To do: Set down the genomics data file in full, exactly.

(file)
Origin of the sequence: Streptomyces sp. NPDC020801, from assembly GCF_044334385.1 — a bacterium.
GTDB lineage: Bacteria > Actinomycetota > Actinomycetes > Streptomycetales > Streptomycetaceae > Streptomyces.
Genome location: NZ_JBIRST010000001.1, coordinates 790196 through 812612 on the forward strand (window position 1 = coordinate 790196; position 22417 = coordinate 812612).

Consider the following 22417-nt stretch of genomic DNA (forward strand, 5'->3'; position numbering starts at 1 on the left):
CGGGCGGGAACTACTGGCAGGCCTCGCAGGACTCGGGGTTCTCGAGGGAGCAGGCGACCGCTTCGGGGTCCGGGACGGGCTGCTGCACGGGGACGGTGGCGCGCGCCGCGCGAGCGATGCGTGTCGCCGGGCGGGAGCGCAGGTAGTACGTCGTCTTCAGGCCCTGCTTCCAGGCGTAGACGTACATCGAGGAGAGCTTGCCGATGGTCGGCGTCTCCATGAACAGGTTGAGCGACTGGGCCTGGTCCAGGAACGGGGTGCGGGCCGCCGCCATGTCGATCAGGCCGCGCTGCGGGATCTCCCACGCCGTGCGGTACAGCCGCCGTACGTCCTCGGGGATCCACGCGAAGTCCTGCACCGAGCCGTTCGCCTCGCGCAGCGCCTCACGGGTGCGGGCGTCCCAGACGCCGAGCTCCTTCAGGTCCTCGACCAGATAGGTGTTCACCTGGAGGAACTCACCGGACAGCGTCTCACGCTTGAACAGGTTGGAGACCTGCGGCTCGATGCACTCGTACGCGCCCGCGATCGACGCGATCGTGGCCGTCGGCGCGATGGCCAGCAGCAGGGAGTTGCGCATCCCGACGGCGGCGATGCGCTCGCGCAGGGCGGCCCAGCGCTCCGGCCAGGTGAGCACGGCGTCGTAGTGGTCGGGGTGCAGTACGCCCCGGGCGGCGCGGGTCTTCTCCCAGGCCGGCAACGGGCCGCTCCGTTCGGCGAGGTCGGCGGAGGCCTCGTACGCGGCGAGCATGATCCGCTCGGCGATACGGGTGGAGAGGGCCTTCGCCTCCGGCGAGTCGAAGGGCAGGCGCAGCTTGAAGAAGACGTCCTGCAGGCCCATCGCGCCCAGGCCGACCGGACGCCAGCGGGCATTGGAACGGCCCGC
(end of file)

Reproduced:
Origin of the sequence: Streptomyces sp. NPDC020801, from assembly GCF_044334385.1 — a bacterium.
GTDB lineage: Bacteria > Actinomycetota > Actinomycetes > Streptomycetales > Streptomycetaceae > Streptomyces.
Genome location: NZ_JBIRST010000001.1, coordinates 790196 through 812612 on the forward strand (window position 1 = coordinate 790196; position 22417 = coordinate 812612).

Consider the following 22417-nt stretch of genomic DNA (forward strand, 5'->3'; position numbering starts at 1 on the left):
CGGGCGGGAACTACTGGCAGGCCTCGCAGGACTCGGGGTTCTCGAGGGAGCAGGCGACCGCTTCGGGGTCCGGGACGGGCTGCTGCACGGGGACGGTGGCGCGCGCCGCGCGAGCGATGCGTGTCGCCGGGCGGGAGCGCAGGTAGTACGTCGTCTTCAGGCCCTGCTTCCAGGCGTAGACGTACATCGAGGAGAGCTTGCCGATGGTCGGCGTCTCCATGAACAGGTTGAGCGACTGGGCCTGGTCCAGGAACGGGGTGCGGGCCGCCGCCATGTCGATCAGGCCGCGCTGCGGGATCTCCCACGCCGTGCGGTACAGCCGCCGTACGTCCTCGGGGATCCACGCGAAGTCCTGCACCGAGCCGTTCGCCTCGCGCAGCGCCTCACGGGTGCGGGCGTCCCAGACGCCGAGCTCCTTCAGGTCCTCGACCAGATAGGTGTTCACCTGGAGGAACTCACCGGACAGCGTCTCACGCTTGAACAGGTTGGAGACCTGCGGCTCGATGCACTCGTACGCGCCCGCGATCGACGCGATCGTGGCCGTCGGCGCGATGGCCAGCAGCAGGGAGTTGCGCATCCCGACGGCGGCGATGCGCTCGCGCAGGGCGGCCCAGCGCTCCGGCCAGGTGAGCACGGCGTCGTAGTGGTCGGGGTGCAGTACGCCCCGGGCGGCGCGGGTCTTCTCCCAGGCCGGCAACGGGCCGCTCCGTTCGGCGAGGTCGGCGGAGGCCTCGTACGCGGCGAGCATGATCCGCTCGGCGATACGGGTGGAGAGGGCCTTCGCCTCCGGCGAGTCGAAGGGCAGGCGCAGCTTGAAGAAGACGTCCTGCAGGCCCATCGCGCCCAGGCCGACCGGACGCCAGCGGGCATTGGAACGGCCCGC